It's Friday, July 25 and here is your day ahead:

In local news...

WEATHER: On and off showers are expected today, so you may want to keep an umbrella nearby. Warmer and more humid air moves in, pushing temperatures to the upper 70s.  Full forecast 


Fifty unaccompanied immigrant children, who have crossed the US border, are finding shelter in Wisconsin this morning. However, it's not clear exactly where. The federal government has placed more than 30,000 kids with sponsors since the beginning of the year. Madison Mayor Paul Soglin says the city is looking at possible sites to house up to 250 children. More on this story


U.S. Rep. Paul Ryan says he has a plan to reduce poverty across the country. He's proposing to consolidate 11 federal programs and give states a block of money to address poverty issues. The pilot program would allow states to submit a plan for how they want to provide safety-net programs to people in need. More on this story


A fire won't stop a Miller Park restaurant from serving baseball fans at tonight's game. TGIFriday's partially reopened for last night's game and offered a limited menu. A fire on Monday caused $700,000 worth of damage. There's still a lot of repairs that need to be done, and there isn't a timetable for when the restaurant will be fully running. More on this story


Preparations are underway in Oshkosh for the world's biggest air festival. The EAA Airventure opens on Monday. War planes are being moved and volunteers are camping out, pitching in to set up the festival. The fly-in brings a half-million people to Oshkosh annually. New this year, there's a mobile app to help you navigate the week-long event. More on this story

In national news...


Air Algerie map Wreckage found: No one survived the crash of an Air Algerie flight that went down in a desert in northern Mali. Flight 5017 was carrying at least 116 people when it departed for Algeria from Burkina Faso. It disappeared from radar after diverting from its planned course due to bad weather. Mali will lead the investigation into the crash. Air Algerie is Algeria's national airline, with flights to 28 countries. More on this story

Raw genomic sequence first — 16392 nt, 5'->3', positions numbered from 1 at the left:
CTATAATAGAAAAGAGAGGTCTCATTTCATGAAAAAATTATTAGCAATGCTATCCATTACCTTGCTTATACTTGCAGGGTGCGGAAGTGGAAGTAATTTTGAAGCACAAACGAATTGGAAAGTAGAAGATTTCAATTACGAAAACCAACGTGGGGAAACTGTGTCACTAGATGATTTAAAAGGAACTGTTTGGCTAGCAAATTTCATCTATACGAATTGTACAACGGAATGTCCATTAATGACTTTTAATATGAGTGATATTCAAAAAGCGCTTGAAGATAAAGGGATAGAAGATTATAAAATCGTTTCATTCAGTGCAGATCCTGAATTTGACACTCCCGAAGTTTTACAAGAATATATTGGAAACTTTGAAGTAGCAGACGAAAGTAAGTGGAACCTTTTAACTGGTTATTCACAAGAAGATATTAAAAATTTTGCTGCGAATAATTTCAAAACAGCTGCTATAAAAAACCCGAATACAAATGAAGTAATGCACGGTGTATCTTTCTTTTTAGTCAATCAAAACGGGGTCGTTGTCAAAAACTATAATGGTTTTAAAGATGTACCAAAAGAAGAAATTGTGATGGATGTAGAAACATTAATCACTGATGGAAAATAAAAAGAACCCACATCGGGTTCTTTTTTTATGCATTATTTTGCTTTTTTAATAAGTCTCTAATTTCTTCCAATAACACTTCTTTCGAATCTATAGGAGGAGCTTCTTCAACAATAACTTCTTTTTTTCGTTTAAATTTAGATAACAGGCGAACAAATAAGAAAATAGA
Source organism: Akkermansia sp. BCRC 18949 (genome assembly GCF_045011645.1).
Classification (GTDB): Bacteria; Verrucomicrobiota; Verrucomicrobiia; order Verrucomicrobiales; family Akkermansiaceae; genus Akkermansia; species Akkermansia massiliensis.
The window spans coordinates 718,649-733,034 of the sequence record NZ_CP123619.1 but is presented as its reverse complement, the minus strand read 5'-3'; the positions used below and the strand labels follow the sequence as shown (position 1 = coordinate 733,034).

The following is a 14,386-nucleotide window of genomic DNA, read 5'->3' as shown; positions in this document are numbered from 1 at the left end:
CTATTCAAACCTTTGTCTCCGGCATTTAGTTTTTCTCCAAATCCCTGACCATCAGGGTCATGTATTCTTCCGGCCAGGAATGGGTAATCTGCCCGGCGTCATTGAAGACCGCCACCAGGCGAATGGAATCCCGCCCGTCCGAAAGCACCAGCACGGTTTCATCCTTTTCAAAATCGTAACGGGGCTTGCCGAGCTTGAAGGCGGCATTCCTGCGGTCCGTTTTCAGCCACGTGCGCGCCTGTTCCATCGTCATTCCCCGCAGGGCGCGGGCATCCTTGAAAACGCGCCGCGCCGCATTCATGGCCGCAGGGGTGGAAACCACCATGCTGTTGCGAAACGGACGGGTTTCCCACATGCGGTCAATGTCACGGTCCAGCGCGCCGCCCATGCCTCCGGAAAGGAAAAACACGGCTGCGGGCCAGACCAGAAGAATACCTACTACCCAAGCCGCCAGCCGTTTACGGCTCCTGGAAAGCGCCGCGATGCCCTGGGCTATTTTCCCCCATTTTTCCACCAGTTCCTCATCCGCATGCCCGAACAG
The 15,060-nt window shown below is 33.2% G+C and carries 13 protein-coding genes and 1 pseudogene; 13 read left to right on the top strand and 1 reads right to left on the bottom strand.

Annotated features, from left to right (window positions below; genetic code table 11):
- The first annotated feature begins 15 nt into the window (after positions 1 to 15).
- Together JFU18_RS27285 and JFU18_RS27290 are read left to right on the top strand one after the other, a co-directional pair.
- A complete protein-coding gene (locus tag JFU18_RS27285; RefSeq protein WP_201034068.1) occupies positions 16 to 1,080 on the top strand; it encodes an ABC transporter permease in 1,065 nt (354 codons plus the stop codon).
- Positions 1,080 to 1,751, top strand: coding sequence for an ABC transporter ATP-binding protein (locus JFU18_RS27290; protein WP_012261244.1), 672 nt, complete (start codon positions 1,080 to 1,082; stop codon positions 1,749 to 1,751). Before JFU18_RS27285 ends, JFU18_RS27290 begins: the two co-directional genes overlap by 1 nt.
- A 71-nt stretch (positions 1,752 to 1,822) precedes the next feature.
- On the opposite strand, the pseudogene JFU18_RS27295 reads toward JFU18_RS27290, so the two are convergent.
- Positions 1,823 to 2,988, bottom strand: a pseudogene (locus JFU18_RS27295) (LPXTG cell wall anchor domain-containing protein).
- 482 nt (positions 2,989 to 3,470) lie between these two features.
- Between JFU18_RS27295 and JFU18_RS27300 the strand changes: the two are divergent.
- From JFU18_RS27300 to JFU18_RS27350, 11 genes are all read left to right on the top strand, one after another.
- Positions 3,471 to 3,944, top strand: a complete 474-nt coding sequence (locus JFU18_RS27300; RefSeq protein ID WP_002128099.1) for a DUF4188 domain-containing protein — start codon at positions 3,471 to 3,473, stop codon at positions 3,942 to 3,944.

Help from Moscow: Serious allegations from the United States: Washington says it has proof that Russia is firing into Ukraine. "We have ... evidence that Russia is firing artillery from within Russia to attack Ukrainian military positions," said State Department spokeswoman Marie Harf. The Ukrainian government has been battling pro-Russian rebels in eastern Ukraine. More than 400 people have died in the fighting.

Bodies: More bodies from Malaysia Airlines Flight 17 are expected to arrive in the Netherlands today. The Boeing 777 was shot down by a suspected surface-to-air missile last week over eastern Ukraine, killing all 298 people on board. More on this story


The conflict continues: There's plenty of controversy surrounding a U.N. shelter in northern Gaza that was hit during yesterday's fighting. At least 16 people were killed and more than 200 wounded, officials said. A Palestinian government statement condemned the incident, calling it brutal Israeli aggression, but it's unclear who was behind the incident. The Israeli military said it could have been a rocket fired from Gaza that fell short of Israel and exploded. More on this story


Holy site's demise: Militants belonging to the Islamic State in Iraq and Syria, or ISIS, have blown up Jonah's tomb in northern Iraq. Civil defense officials said the Islamist group planted explosives around the tomb and detonated it remotely. The holy site is thought to be the burial place of the prophet Jonah, who was swallowed by a whale or fish in both the Islamic and Judeo-Christian traditions. The group has taken over large chunks of Iraq and Syria, and have declared it an Islamic state. More on this story


OTD July 20 - Apollo 11 Space race: The United States had big plans for the moon back in the 1960s. Slipping behind the Soviets at the tail end of the last decade, the U.S. Army created "Project Horizon." It had ambitious goals, and military officials wanted it to have the same type of status as the Manhattan Project, which developed the atomic bomb. There were plans for a moon base, water and oxygen systems, lunar nuclear power plants - you get the idea. The details come from declassified national security documents released this week. Ultimately, the military didn't get its way. NASA, the U.S. space agency, put the first man on the moon in 1969. More on this story